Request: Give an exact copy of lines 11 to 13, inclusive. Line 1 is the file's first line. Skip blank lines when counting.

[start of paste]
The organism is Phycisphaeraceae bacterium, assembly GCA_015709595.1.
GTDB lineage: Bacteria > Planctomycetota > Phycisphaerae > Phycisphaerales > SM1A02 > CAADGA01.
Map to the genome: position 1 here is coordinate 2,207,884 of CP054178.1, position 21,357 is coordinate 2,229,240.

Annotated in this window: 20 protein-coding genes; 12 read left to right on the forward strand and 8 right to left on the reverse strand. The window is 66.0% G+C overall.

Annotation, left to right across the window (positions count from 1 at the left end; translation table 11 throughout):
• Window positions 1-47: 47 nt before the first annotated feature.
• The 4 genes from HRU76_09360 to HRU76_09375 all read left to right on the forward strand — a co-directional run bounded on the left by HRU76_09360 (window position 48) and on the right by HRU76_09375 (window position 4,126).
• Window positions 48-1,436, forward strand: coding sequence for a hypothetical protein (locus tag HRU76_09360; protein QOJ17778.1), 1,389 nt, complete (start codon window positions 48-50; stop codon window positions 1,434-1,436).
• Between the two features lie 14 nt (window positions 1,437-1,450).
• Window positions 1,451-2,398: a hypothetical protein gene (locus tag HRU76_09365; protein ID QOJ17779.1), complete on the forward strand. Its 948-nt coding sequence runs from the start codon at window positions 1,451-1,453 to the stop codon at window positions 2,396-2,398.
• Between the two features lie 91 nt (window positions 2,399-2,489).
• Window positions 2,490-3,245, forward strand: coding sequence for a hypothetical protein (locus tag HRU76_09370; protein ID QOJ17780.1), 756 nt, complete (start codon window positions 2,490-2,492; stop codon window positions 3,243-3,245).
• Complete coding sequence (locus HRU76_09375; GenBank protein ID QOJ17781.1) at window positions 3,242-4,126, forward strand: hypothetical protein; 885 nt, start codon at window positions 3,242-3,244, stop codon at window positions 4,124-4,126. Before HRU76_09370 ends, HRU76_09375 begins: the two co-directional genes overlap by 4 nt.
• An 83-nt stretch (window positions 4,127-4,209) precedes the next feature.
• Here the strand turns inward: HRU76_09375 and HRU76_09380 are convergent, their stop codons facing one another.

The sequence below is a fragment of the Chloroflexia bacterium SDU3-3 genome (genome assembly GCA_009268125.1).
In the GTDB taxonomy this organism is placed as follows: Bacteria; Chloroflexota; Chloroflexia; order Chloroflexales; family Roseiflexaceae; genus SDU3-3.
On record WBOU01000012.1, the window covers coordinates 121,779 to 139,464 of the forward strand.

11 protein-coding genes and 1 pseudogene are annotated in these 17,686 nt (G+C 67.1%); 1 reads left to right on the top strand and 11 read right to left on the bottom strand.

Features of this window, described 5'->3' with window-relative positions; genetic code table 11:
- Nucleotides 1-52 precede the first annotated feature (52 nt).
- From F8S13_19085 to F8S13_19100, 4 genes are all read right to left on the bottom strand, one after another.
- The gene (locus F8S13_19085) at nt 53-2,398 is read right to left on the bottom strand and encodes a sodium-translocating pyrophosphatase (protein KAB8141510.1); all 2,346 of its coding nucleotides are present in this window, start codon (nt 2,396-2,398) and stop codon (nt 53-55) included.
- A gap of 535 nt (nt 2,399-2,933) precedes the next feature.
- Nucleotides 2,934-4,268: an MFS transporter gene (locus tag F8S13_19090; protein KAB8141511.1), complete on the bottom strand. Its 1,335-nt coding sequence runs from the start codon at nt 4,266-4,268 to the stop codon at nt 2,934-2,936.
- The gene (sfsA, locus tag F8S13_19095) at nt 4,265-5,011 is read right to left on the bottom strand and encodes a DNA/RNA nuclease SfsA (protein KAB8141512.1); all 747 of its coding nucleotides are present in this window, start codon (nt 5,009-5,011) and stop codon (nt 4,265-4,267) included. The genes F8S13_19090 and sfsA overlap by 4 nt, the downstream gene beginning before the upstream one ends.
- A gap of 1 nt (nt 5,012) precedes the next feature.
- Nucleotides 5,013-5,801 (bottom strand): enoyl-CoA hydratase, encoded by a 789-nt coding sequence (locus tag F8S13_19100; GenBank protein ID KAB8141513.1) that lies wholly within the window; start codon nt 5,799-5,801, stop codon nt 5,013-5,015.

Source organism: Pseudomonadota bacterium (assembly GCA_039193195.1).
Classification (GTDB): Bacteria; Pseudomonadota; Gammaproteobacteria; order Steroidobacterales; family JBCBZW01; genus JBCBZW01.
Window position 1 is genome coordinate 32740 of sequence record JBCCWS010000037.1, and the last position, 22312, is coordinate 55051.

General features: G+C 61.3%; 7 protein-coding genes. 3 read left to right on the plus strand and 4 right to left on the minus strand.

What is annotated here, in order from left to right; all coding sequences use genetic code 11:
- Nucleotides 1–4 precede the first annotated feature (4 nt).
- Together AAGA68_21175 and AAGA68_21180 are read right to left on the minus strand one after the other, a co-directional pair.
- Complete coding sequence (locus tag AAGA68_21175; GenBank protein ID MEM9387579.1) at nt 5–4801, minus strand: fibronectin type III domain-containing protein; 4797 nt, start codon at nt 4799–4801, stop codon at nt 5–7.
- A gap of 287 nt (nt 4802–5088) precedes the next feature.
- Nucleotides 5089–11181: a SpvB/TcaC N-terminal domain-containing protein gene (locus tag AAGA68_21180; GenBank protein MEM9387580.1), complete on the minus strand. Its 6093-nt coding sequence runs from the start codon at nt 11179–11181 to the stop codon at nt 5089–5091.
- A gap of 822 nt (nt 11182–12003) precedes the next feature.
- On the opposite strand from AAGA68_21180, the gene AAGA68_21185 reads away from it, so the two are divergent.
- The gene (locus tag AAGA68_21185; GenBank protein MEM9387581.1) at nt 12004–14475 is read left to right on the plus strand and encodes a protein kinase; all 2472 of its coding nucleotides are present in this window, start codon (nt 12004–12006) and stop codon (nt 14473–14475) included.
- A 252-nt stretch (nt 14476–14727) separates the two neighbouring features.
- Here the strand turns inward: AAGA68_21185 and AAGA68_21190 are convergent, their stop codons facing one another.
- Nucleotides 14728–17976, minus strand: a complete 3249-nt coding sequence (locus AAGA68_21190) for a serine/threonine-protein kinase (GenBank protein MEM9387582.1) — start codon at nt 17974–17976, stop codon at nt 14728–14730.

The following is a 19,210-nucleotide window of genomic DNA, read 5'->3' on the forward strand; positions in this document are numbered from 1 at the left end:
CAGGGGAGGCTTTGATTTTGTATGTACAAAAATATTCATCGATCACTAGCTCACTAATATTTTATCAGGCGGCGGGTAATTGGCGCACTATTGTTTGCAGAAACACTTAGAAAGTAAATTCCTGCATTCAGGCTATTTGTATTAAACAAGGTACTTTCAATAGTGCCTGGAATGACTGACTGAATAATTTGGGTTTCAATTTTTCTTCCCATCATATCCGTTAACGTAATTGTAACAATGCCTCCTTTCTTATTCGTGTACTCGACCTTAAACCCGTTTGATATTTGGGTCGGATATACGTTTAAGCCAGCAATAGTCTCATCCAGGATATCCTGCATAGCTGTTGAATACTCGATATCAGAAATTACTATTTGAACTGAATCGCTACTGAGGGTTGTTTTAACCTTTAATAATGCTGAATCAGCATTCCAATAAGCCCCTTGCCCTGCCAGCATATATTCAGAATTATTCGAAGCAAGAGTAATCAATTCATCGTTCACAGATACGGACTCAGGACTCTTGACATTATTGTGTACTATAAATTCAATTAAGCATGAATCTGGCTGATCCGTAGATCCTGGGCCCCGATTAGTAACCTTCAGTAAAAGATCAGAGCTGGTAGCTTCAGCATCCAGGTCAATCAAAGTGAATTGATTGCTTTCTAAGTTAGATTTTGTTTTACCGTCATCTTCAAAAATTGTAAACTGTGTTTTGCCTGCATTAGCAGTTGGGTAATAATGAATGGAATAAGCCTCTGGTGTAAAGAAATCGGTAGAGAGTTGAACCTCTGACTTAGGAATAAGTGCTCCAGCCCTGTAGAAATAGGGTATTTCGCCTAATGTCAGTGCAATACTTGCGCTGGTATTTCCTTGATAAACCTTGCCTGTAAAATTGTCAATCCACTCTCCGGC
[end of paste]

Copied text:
• Between the two features lie 91 nt (window positions 2,399-2,489).
• Window positions 2,490-3,245, forward strand: coding sequence for a hypothetical protein (locus tag HRU76_09370; protein ID QOJ17780.1), 756 nt, complete (start codon window positions 2,490-2,492; stop codon window positions 3,243-3,245).
• Complete coding sequence (locus HRU76_09375; GenBank protein ID QOJ17781.1) at window positions 3,242-4,126, forward strand: hypothetical protein; 885 nt, start codon at window positions 3,242-3,244, stop codon at window positions 4,124-4,126. Before HRU76_09370 ends, HRU76_09375 begins: the two co-directional genes overlap by 4 nt.